We in the office are especially looking forward to this archaeology-themed lecture as we recently heard a rather unusual story concerning the rediscovery of the John Dalton Bronze Bust...


Sir Henry Roscoe commissioned a bust of John Dalton from a noted sculptress Ruby Winifred Levick and presented it as a gift to the Society in 1903. It was displayed in the Society's House at 36 George Street until the fateful night in December 1940 when, during the Blitz, the building was burned to the ground and the bust presumed lost.

Twenty years later, a new home for the Lit and Phil was erected on the same site on George Street. It was, unfortunately, constructed with high-alumina cement and suffered what was popularly known as "concrete cancer". By 1980, the building was beyond repair and the site was sold to French Kier Property Investments who demolished it. It was while deep foundations were being dug for an office block  that the excavator hit an object that was soon identified as the lost bronze. It had suffered some damage and the developers made an extremely generous gesture, paying for its restoration by Phoebe Clements of Leeds City Art Gallery. The restored bust was re-presented to the Society in November 1981 at what was appreciatively described  in the Annual Report as "a quite splendid lunch" at the Hotel Piccadilly.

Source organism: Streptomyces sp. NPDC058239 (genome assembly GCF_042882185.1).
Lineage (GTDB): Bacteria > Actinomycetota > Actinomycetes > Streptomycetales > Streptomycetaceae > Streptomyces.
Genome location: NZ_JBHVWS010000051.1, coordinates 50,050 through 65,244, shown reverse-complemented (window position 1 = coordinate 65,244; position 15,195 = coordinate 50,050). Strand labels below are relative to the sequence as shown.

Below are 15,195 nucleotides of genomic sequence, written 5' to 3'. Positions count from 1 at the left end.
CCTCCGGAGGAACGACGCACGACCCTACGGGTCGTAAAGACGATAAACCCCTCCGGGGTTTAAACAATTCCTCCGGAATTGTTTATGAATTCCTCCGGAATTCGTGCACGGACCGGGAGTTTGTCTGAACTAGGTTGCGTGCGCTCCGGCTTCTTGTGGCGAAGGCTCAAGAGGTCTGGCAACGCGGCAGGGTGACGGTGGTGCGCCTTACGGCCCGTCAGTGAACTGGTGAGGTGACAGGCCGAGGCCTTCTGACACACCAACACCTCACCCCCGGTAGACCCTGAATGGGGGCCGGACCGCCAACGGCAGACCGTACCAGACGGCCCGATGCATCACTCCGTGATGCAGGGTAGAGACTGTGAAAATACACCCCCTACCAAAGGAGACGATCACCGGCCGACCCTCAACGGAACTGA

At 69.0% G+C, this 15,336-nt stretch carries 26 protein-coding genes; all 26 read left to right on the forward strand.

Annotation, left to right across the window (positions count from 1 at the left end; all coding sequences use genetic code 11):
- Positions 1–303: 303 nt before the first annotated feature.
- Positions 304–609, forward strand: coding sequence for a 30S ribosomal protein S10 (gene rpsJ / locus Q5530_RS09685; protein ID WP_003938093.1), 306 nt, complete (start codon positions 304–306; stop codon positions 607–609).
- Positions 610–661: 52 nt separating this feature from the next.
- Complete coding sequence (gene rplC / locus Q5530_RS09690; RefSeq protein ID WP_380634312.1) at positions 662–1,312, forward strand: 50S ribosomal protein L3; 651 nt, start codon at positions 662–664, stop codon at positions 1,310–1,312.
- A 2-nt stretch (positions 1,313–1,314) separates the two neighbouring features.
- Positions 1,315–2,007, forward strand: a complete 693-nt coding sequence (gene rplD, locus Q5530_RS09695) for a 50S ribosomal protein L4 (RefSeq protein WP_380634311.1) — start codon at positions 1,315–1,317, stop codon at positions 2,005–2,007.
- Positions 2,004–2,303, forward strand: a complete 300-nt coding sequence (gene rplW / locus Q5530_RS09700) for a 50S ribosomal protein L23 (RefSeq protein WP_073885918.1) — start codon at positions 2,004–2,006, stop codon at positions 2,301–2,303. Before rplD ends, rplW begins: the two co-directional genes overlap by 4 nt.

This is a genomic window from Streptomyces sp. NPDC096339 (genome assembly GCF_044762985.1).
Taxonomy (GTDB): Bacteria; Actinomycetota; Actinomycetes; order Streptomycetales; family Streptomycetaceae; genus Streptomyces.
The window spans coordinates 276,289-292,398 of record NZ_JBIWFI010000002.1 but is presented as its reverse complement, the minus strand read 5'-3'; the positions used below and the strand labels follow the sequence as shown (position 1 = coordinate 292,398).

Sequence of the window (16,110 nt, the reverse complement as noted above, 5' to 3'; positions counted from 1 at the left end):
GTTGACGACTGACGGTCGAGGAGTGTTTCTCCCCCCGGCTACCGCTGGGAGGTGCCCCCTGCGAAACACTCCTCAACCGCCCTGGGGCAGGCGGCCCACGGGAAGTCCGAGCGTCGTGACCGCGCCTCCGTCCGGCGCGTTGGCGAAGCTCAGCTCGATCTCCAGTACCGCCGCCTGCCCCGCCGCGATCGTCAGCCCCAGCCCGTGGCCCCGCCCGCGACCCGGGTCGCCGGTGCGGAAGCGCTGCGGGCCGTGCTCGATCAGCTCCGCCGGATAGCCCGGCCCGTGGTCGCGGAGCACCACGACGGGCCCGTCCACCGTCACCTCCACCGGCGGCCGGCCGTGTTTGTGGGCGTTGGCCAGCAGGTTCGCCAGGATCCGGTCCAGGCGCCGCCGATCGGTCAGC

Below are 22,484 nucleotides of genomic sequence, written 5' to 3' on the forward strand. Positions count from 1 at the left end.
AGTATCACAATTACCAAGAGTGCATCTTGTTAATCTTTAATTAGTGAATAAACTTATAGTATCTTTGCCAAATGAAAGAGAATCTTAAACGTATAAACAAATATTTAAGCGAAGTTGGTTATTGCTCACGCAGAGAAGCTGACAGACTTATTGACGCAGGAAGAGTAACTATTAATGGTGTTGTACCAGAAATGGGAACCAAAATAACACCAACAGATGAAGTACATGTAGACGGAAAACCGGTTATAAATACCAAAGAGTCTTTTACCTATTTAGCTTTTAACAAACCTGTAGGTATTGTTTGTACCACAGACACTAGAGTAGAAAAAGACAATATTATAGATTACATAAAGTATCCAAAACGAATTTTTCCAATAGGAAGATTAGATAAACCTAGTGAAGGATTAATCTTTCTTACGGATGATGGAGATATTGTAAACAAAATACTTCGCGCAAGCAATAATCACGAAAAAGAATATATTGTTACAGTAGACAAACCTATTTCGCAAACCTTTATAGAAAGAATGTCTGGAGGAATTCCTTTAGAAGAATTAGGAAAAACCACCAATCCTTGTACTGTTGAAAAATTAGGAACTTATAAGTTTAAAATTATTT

In subsequent years, it was displayed at the Museum of Science and Industry. It has now been returned to the Society's current premises where it keeps the office staff company.


We look forward to seeing you at this week's event!